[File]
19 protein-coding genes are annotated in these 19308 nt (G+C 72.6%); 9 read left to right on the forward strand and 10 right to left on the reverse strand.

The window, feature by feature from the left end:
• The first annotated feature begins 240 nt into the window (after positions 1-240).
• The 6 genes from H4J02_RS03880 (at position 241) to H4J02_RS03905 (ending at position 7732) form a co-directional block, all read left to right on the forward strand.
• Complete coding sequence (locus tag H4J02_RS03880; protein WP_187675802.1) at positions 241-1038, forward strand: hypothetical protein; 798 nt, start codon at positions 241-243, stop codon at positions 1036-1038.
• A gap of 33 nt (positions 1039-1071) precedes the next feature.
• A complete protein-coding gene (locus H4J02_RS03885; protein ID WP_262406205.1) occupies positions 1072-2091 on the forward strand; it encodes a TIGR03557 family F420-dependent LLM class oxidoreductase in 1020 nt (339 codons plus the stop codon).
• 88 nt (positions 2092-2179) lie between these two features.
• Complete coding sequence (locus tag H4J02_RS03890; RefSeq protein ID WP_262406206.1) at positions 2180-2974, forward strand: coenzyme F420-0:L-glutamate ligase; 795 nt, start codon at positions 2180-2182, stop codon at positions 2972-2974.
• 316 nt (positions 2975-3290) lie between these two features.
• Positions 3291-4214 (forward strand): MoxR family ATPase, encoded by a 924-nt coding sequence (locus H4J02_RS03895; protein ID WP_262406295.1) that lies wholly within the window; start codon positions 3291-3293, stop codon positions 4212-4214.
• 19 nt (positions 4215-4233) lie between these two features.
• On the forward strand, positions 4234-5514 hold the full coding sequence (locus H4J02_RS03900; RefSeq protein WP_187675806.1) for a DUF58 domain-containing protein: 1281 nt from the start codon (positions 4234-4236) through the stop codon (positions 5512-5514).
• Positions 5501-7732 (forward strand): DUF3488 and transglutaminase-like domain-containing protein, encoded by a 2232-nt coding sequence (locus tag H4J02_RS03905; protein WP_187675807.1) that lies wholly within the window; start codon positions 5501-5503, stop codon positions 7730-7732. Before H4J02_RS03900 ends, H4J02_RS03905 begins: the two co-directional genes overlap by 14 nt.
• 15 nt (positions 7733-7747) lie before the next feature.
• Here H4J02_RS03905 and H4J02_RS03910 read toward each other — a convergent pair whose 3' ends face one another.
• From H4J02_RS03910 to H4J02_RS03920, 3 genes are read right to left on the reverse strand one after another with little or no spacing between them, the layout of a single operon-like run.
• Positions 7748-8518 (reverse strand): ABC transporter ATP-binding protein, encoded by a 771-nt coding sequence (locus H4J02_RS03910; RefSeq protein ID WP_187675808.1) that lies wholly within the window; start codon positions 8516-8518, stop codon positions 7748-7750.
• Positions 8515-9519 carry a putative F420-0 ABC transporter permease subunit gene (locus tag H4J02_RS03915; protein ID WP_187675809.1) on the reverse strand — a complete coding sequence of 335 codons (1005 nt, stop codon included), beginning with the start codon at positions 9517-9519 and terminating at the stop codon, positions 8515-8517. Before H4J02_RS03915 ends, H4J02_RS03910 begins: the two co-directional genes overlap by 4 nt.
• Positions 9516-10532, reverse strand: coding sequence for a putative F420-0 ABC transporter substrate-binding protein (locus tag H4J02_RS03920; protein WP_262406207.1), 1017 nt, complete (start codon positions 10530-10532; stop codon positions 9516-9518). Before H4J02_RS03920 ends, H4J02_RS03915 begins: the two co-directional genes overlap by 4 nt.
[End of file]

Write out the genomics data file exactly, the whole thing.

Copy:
19 protein-coding genes are annotated in these 19308 nt (G+C 72.6%); 9 read left to right on the forward strand and 10 right to left on the reverse strand.

The window, feature by feature from the left end:
• The first annotated feature begins 240 nt into the window (after positions 1-240).
• The 6 genes from H4J02_RS03880 (at position 241) to H4J02_RS03905 (ending at position 7732) form a co-directional block, all read left to right on the forward strand.
• Complete coding sequence (locus tag H4J02_RS03880; protein WP_187675802.1) at positions 241-1038, forward strand: hypothetical protein; 798 nt, start codon at positions 241-243, stop codon at positions 1036-1038.
• A gap of 33 nt (positions 1039-1071) precedes the next feature.
• A complete protein-coding gene (locus H4J02_RS03885; protein ID WP_262406205.1) occupies positions 1072-2091 on the forward strand; it encodes a TIGR03557 family F420-dependent LLM class oxidoreductase in 1020 nt (339 codons plus the stop codon).
• 88 nt (positions 2092-2179) lie between these two features.
• Complete coding sequence (locus tag H4J02_RS03890; RefSeq protein ID WP_262406206.1) at positions 2180-2974, forward strand: coenzyme F420-0:L-glutamate ligase; 795 nt, start codon at positions 2180-2182, stop codon at positions 2972-2974.
• 316 nt (positions 2975-3290) lie between these two features.
• Positions 3291-4214 (forward strand): MoxR family ATPase, encoded by a 924-nt coding sequence (locus H4J02_RS03895; protein ID WP_262406295.1) that lies wholly within the window; start codon positions 3291-3293, stop codon positions 4212-4214.
• 19 nt (positions 4215-4233) lie between these two features.
• On the forward strand, positions 4234-5514 hold the full coding sequence (locus H4J02_RS03900; RefSeq protein WP_187675806.1) for a DUF58 domain-containing protein: 1281 nt from the start codon (positions 4234-4236) through the stop codon (positions 5512-5514).
• Positions 5501-7732 (forward strand): DUF3488 and transglutaminase-like domain-containing protein, encoded by a 2232-nt coding sequence (locus tag H4J02_RS03905; protein WP_187675807.1) that lies wholly within the window; start codon positions 5501-5503, stop codon positions 7730-7732. Before H4J02_RS03900 ends, H4J02_RS03905 begins: the two co-directional genes overlap by 14 nt.
• 15 nt (positions 7733-7747) lie before the next feature.
• Here H4J02_RS03905 and H4J02_RS03910 read toward each other — a convergent pair whose 3' ends face one another.
• From H4J02_RS03910 to H4J02_RS03920, 3 genes are read right to left on the reverse strand one after another with little or no spacing between them, the layout of a single operon-like run.
• Positions 7748-8518 (reverse strand): ABC transporter ATP-binding protein, encoded by a 771-nt coding sequence (locus H4J02_RS03910; RefSeq protein ID WP_187675808.1) that lies wholly within the window; start codon positions 8516-8518, stop codon positions 7748-7750.
• Positions 8515-9519 carry a putative F420-0 ABC transporter permease subunit gene (locus tag H4J02_RS03915; protein ID WP_187675809.1) on the reverse strand — a complete coding sequence of 335 codons (1005 nt, stop codon included), beginning with the start codon at positions 9517-9519 and terminating at the stop codon, positions 8515-8517. Before H4J02_RS03915 ends, H4J02_RS03910 begins: the two co-directional genes overlap by 4 nt.
• Positions 9516-10532, reverse strand: coding sequence for a putative F420-0 ABC transporter substrate-binding protein (locus tag H4J02_RS03920; protein WP_262406207.1), 1017 nt, complete (start codon positions 10530-10532; stop codon positions 9516-9518). Before H4J02_RS03920 ends, H4J02_RS03915 begins: the two co-directional genes overlap by 4 nt.